The Washington Wrap is a weekly look at regulation, news and chatter from the Capitol. Send tips and ideas to email@example.com and firstname.lastname@example.org.
At the Treasury
Treasury Secretary Steven Mnuchin publicly released the department's report to the White House on the orderly liquidation authority, or OLA, a Dodd-Frank postcrisis provision designed to give the Federal Deposit Insurance Corp. the power to tap into a fund to resolve a financial institution under failure.
The report recommended keeping the OLA but instituting more stringent rules on its use, to the disappointment of many Republicans who have previously proposed eliminating it entirely, arguing that the orderly liquidation fund would burden taxpayers with the financial bailout of a large firm.
The Treasury report prioritized a new "Chapter 14" bankruptcy code that would allow a large failing financial firm to transfer assets and certain liabilities to a new bridge company, so that counterparties could continue to transfer derivatives and other financial contracts. The OLA would serve as an "option of last resort," which did not sit well with House Financial Services Committee Chair Jeb Hensarling, R-Texas.
Hensarling said the recommendation to maintain the OLA conflicts with President Donald Trump's promise to prevent taxpayer-funded bailouts.
Lobbyists are ramping up the public campaign against the Senate Banking Committee's list of changes to Dodd-Frank. Progressive groups took to Twitter to rally Americans to urge their Senators to vote against a bill that proposes changing the thresholds for enhanced regulatory supervision and providing a regulatory off-ramp for low-leveraged community banks.
But the bill appears poised to meet the 60-vote threshold needed to pass the Senate; on Feb. 15, Democratic Senator Doug Jones of Alabama joined as a co-sponsor, meaning that 12 Democrats and one Independent now support the legislation. Republicans currently have a 51-seat majority in the Senate.
The Consumer Financial Protection Bureau, with Acting Director Mick Mulvaney at the helm, called for feedback on its external engagements. The request for public comment is the fifth request for information on how the CFPB functions.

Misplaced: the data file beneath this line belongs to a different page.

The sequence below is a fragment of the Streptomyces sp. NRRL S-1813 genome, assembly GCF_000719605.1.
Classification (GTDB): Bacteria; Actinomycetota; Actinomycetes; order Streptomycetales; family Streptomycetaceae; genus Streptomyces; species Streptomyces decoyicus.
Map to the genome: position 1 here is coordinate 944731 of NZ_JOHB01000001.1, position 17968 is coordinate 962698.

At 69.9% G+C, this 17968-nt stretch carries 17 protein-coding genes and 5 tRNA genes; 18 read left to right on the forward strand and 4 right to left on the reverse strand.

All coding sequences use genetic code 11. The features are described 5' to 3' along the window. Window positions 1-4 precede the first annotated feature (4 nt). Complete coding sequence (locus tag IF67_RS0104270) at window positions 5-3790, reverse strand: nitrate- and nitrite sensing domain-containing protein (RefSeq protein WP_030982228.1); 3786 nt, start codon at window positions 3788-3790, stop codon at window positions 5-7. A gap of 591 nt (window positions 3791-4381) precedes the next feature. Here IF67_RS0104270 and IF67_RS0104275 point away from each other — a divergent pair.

Mulvaney, meanwhile, turned up the heat on a public spat between him and Sen. Elizabeth Warren, D-Mass., stemming from a letter from Warren alleging that Mulvaney sought to freeze the agency's rules on payday lending to benefit companies that contributed to his political campaigns. In a letter dated Feb. 15, Mulvaney wrote back and denied the allegations, instead questioning Warren on why she opposed Congressional efforts to kill the CFPB's rule on forced arbitration clauses. Mulvaney claimed Warren had received campaign donations from trial lawyers who would have benefited from a rule blocking class-action lawsuits.
"[S]hall we agree that such accusations are baseless and discuss policy matters as responsible officers holding a public trust?" Mulvaney wrote.
The CFPB also released calendars showing that Mulvaney, who is also Director of the Office of Budget and Management, worked on CFPB matters for only 10 days during the month of January. Mulvaney is noted as having met with the Conference of State Bank Supervisors and U.S. Treasury Counselor Craig Phillips. On Jan. 18, Mulvaney had a lunch with "Republican chief of staff."
CNBC reported Feb. 23 that members of the Business Roundtable, including JPMorgan Chase & Co. Chairman and CEO Jamie Dimon, had a private dinner with Trump at the White House on Feb. 22. The high-profile executives reportedly discussed concerns over the administration's rhetoric on the North American Free Trade Agreement.
At the Fed
The Federal Reserve's Board of Governors still has four of its seven spots unfilled, and at least one Fed official is publicly sharing his concerns over the vacancies.
Atlanta Fed President Raphael Bostic said Feb. 22 the vacancies make it "much more difficult" for the U.S. central bank to complete its wide array of tasks. The board has not dropped down to three members since its current structure began in 1936.
Bostic also commented on the state of the Consumer Financial Protection Bureau, given the changes and tone that Mick Mulvaney has brought as acting director. Bostic acknowledged some critics' concerns over the CFPB's aggressiveness under its former leader, but said the agency's creation was valuable and sparked a more public debate about consumer interest issues.
Also this week, Randal Quarles, the Fed's vice chairman for supervision, downplayed the volatility in the stock market and highlighted the "growing sense of economic optimism" in the U.S. The recently passed tax overhaul, he added, may also boost the economy by furthering demand and investments.
Fed officials agree that the tax cuts will help, though they are not sure how much yet. The minutes from the Federal Open Market Committee meeting last month show several participants "expressed considerable uncertainty" about the tax changes' effects, though they say their business contacts list the tax law as a major reason behind their growing optimism.
Meanwhile, President Donald Trump's administration highlighted the recent wave of wage increases and bonuses in the Council of Economic Advisers' annual report.
The report says the major benefits to workers were expected to come in the long term as business capital investments raised productivity and then wages. The shorter-term announcements, the report added, are "also rational in a tightening labor market" as companies look to retain their workers with a compensation increase.